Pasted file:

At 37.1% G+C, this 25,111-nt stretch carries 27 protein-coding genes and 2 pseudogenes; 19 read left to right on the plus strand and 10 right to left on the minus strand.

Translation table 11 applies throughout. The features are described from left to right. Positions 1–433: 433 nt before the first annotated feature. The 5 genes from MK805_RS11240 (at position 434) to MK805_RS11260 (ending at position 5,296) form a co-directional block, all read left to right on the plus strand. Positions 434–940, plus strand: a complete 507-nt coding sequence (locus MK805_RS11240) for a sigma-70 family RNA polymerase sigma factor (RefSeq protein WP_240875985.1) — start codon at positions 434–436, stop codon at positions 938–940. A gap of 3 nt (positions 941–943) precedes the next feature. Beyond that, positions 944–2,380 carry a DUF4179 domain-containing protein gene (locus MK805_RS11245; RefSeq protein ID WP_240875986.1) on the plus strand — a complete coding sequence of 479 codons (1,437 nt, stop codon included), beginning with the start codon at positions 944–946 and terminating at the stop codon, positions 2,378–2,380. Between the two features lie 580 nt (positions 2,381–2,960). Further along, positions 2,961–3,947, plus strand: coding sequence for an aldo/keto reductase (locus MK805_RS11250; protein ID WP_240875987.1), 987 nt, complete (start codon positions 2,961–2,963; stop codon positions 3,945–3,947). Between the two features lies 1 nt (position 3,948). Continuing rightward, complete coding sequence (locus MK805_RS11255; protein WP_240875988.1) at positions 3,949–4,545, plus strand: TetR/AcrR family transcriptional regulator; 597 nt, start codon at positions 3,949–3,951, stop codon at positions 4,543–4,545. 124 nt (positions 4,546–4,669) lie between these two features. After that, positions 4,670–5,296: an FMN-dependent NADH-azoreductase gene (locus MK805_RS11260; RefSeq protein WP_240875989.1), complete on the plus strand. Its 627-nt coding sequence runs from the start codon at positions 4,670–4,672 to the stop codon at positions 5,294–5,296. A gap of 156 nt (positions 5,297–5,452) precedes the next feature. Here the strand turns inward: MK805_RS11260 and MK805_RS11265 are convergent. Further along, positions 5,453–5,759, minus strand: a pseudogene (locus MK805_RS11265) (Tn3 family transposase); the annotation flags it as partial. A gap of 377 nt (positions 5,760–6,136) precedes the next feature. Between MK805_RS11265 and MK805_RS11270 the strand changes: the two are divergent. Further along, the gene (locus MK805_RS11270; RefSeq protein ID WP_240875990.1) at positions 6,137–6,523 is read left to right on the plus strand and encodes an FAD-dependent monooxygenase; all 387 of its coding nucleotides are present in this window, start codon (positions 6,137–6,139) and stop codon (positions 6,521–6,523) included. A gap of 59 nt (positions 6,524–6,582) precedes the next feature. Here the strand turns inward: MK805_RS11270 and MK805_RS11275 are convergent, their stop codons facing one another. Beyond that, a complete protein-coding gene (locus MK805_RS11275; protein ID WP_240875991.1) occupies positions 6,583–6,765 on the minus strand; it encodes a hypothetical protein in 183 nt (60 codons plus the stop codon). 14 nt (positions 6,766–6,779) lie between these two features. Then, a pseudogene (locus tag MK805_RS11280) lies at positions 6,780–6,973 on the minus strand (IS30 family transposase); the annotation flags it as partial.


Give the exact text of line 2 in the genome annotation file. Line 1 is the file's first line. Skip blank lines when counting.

Translation table 11 applies throughout. The features are described from left to right. Positions 1–433: 433 nt before the first annotated feature. The 5 genes from MK805_RS11240 (at position 434) to MK805_RS11260 (ending at position 5,296) form a co-directional block, all read left to right on the plus strand. Positions 434–940, plus strand: a complete 507-nt coding sequence (locus MK805_RS11240) for a sigma-70 family RNA polymerase sigma factor (RefSeq protein WP_240875985.1) — start codon at positions 434–436, stop codon at positions 938–940. A gap of 3 nt (positions 941–943) precedes the next feature. Beyond that, positions 944–2,380 carry a DUF4179 domain-containing protein gene (locus MK805_RS11245; RefSeq protein ID WP_240875986.1) on the plus strand — a complete coding sequence of 479 codons (1,437 nt, stop codon included), beginning with the start codon at positions 944–946 and terminating at the stop codon, positions 2,378–2,380. Between the two features lie 580 nt (positions 2,381–2,960). Further along, positions 2,961–3,947, plus strand: coding sequence for an aldo/keto reductase (locus MK805_RS11250; protein ID WP_240875987.1), 987 nt, complete (start codon positions 2,961–2,963; stop codon positions 3,945–3,947). Between the two features lies 1 nt (position 3,948). Continuing rightward, complete coding sequence (locus MK805_RS11255; protein WP_240875988.1) at positions 3,949–4,545, plus strand: TetR/AcrR family transcriptional regulator; 597 nt, start codon at positions 3,949–3,951, stop codon at positions 4,543–4,545. 124 nt (positions 4,546–4,669) lie between these two features. After that, positions 4,670–5,296: an FMN-dependent NADH-azoreductase gene (locus MK805_RS11260; RefSeq protein WP_240875989.1), complete on the plus strand. Its 627-nt coding sequence runs from the start codon at positions 4,670–4,672 to the stop codon at positions 5,294–5,296. A gap of 156 nt (positions 5,297–5,452) precedes the next feature. Here the strand turns inward: MK805_RS11260 and MK805_RS11265 are convergent. Further along, positions 5,453–5,759, minus strand: a pseudogene (locus MK805_RS11265) (Tn3 family transposase); the annotation flags it as partial. A gap of 377 nt (positions 5,760–6,136) precedes the next feature. Between MK805_RS11265 and MK805_RS11270 the strand changes: the two are divergent. Further along, the gene (locus MK805_RS11270; RefSeq protein ID WP_240875990.1) at positions 6,137–6,523 is read left to right on the plus strand and encodes an FAD-dependent monooxygenase; all 387 of its coding nucleotides are present in this window, start codon (positions 6,137–6,139) and stop codon (positions 6,521–6,523) included. A gap of 59 nt (positions 6,524–6,582) precedes the next feature. Here the strand turns inward: MK805_RS11270 and MK805_RS11275 are convergent, their stop codons facing one another. Beyond that, a complete protein-coding gene (locus MK805_RS11275; protein ID WP_240875991.1) occupies positions 6,583–6,765 on the minus strand; it encodes a hypothetical protein in 183 nt (60 codons plus the stop codon). 14 nt (positions 6,766–6,779) lie between these two features. Then, a pseudogene (locus tag MK805_RS11280) lies at positions 6,780–6,973 on the minus strand (IS30 family transposase); the annotation flags it as partial.